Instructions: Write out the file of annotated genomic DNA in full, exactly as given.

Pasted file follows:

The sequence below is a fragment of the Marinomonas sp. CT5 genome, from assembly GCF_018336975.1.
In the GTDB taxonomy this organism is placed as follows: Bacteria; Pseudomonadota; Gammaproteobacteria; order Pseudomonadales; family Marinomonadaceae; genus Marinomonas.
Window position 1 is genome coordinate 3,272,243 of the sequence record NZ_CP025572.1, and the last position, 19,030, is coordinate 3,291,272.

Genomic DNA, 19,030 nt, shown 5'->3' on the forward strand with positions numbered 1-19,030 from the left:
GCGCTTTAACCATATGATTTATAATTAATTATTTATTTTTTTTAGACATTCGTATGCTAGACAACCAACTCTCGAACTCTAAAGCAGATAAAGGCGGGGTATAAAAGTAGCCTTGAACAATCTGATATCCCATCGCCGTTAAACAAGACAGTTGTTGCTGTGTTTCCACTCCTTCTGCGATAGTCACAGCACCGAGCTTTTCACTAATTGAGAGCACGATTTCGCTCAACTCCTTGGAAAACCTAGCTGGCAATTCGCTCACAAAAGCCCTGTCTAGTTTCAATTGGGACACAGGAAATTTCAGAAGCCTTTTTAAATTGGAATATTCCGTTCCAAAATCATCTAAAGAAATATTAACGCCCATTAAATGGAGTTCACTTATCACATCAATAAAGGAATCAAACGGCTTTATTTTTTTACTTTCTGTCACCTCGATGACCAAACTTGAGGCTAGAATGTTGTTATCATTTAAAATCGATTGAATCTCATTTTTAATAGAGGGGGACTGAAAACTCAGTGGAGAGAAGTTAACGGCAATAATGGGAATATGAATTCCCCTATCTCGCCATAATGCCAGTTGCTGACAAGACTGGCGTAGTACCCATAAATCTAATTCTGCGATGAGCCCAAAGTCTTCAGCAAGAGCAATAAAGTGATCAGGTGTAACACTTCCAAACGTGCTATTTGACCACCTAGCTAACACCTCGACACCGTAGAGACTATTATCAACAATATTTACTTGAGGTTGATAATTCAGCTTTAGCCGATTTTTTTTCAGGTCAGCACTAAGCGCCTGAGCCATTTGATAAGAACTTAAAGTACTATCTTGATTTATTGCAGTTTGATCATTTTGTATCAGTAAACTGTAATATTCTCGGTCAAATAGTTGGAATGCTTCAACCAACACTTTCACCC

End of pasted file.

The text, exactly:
The sequence below is a fragment of the Marinomonas sp. CT5 genome, from assembly GCF_018336975.1.
In the GTDB taxonomy this organism is placed as follows: Bacteria; Pseudomonadota; Gammaproteobacteria; order Pseudomonadales; family Marinomonadaceae; genus Marinomonas.
Window position 1 is genome coordinate 3,272,243 of the sequence record NZ_CP025572.1, and the last position, 19,030, is coordinate 3,291,272.

Genomic DNA, 19,030 nt, shown 5'->3' on the forward strand with positions numbered 1-19,030 from the left:
GCGCTTTAACCATATGATTTATAATTAATTATTTATTTTTTTTAGACATTCGTATGCTAGACAACCAACTCTCGAACTCTAAAGCAGATAAAGGCGGGGTATAAAAGTAGCCTTGAACAATCTGATATCCCATCGCCGTTAAACAAGACAGTTGTTGCTGTGTTTCCACTCCTTCTGCGATAGTCACAGCACCGAGCTTTTCACTAATTGAGAGCACGATTTCGCTCAACTCCTTGGAAAACCTAGCTGGCAATTCGCTCACAAAAGCCCTGTCTAGTTTCAATTGGGACACAGGAAATTTCAGAAGCCTTTTTAAATTGGAATATTCCGTTCCAAAATCATCTAAAGAAATATTAACGCCCATTAAATGGAGTTCACTTATCACATCAATAAAGGAATCAAACGGCTTTATTTTTTTACTTTCTGTCACCTCGATGACCAAACTTGAGGCTAGAATGTTGTTATCATTTAAAATCGATTGAATCTCATTTTTAATAGAGGGGGACTGAAAACTCAGTGGAGAGAAGTTAACGGCAATAATGGGAATATGAATTCCCCTATCTCGCCATAATGCCAGTTGCTGACAAGACTGGCGTAGTACCCATAAATCTAATTCTGCGATGAGCCCAAAGTCTTCAGCAAGAGCAATAAAGTGATCAGGTGTAACACTTCCAAACGTGCTATTTGACCACCTAGCTAACACCTCGACACCGTAGAGACTATTATCAACAATATTTACTTGAGGTTGATAATTCAGCTTTAGCCGATTTTTTTTCAGGTCAGCACTAAGCGCCTGAGCCATTTGATAAGAACTTAAAGTACTATCTTGATTTATTGCAGTTTGATCATTTTGTATCAGTAAACTGTAATATTCTCGGTCAAATAGTTGGAATGCTTCAACCAACACTTTCACCC